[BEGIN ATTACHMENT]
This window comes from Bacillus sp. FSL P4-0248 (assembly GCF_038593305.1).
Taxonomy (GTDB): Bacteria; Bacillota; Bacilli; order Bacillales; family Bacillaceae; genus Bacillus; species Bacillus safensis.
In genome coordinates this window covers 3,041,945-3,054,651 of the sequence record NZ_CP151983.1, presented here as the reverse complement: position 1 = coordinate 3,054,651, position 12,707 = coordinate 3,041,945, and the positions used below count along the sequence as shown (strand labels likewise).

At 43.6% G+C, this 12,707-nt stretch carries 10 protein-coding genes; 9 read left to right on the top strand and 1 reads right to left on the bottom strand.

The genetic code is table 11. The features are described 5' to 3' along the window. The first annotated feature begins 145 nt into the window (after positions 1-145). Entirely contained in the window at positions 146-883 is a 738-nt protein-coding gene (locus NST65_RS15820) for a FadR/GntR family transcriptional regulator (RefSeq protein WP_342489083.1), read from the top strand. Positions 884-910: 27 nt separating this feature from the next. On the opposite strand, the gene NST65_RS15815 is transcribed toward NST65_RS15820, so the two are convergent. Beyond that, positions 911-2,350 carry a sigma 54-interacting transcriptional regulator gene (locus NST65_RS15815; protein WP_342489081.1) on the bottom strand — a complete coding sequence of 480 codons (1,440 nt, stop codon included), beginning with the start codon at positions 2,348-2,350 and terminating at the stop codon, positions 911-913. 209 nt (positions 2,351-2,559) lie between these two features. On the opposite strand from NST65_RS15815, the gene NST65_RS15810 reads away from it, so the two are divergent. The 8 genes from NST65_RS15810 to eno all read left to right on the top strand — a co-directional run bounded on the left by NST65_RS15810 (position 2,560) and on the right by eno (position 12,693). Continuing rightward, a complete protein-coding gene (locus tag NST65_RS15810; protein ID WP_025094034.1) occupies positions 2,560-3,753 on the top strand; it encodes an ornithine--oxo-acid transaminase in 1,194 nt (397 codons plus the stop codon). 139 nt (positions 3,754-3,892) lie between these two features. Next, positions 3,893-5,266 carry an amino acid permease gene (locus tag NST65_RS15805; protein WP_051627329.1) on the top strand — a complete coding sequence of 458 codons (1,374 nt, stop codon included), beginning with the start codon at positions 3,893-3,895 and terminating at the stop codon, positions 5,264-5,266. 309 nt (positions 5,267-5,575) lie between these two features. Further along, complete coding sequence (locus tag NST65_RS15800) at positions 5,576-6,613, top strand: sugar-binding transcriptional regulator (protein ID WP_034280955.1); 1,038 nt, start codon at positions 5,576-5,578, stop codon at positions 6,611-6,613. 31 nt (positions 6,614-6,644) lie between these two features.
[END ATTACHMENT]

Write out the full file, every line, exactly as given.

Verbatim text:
This window comes from Bacillus sp. FSL P4-0248 (assembly GCF_038593305.1).
Taxonomy (GTDB): Bacteria; Bacillota; Bacilli; order Bacillales; family Bacillaceae; genus Bacillus; species Bacillus safensis.
In genome coordinates this window covers 3,041,945-3,054,651 of the sequence record NZ_CP151983.1, presented here as the reverse complement: position 1 = coordinate 3,054,651, position 12,707 = coordinate 3,041,945, and the positions used below count along the sequence as shown (strand labels likewise).

At 43.6% G+C, this 12,707-nt stretch carries 10 protein-coding genes; 9 read left to right on the top strand and 1 reads right to left on the bottom strand.

The genetic code is table 11. The features are described 5' to 3' along the window. The first annotated feature begins 145 nt into the window (after positions 1-145). Entirely contained in the window at positions 146-883 is a 738-nt protein-coding gene (locus NST65_RS15820) for a FadR/GntR family transcriptional regulator (RefSeq protein WP_342489083.1), read from the top strand. Positions 884-910: 27 nt separating this feature from the next. On the opposite strand, the gene NST65_RS15815 is transcribed toward NST65_RS15820, so the two are convergent. Beyond that, positions 911-2,350 carry a sigma 54-interacting transcriptional regulator gene (locus NST65_RS15815; protein WP_342489081.1) on the bottom strand — a complete coding sequence of 480 codons (1,440 nt, stop codon included), beginning with the start codon at positions 2,348-2,350 and terminating at the stop codon, positions 911-913. 209 nt (positions 2,351-2,559) lie between these two features. On the opposite strand from NST65_RS15815, the gene NST65_RS15810 reads away from it, so the two are divergent. The 8 genes from NST65_RS15810 to eno all read left to right on the top strand — a co-directional run bounded on the left by NST65_RS15810 (position 2,560) and on the right by eno (position 12,693). Continuing rightward, a complete protein-coding gene (locus tag NST65_RS15810; protein ID WP_025094034.1) occupies positions 2,560-3,753 on the top strand; it encodes an ornithine--oxo-acid transaminase in 1,194 nt (397 codons plus the stop codon). 139 nt (positions 3,754-3,892) lie between these two features. Next, positions 3,893-5,266 carry an amino acid permease gene (locus tag NST65_RS15805; protein WP_051627329.1) on the top strand — a complete coding sequence of 458 codons (1,374 nt, stop codon included), beginning with the start codon at positions 3,893-3,895 and terminating at the stop codon, positions 5,264-5,266. 309 nt (positions 5,267-5,575) lie between these two features. Further along, complete coding sequence (locus tag NST65_RS15800) at positions 5,576-6,613, top strand: sugar-binding transcriptional regulator (protein ID WP_034280955.1); 1,038 nt, start codon at positions 5,576-5,578, stop codon at positions 6,611-6,613. 31 nt (positions 6,614-6,644) lie between these two features.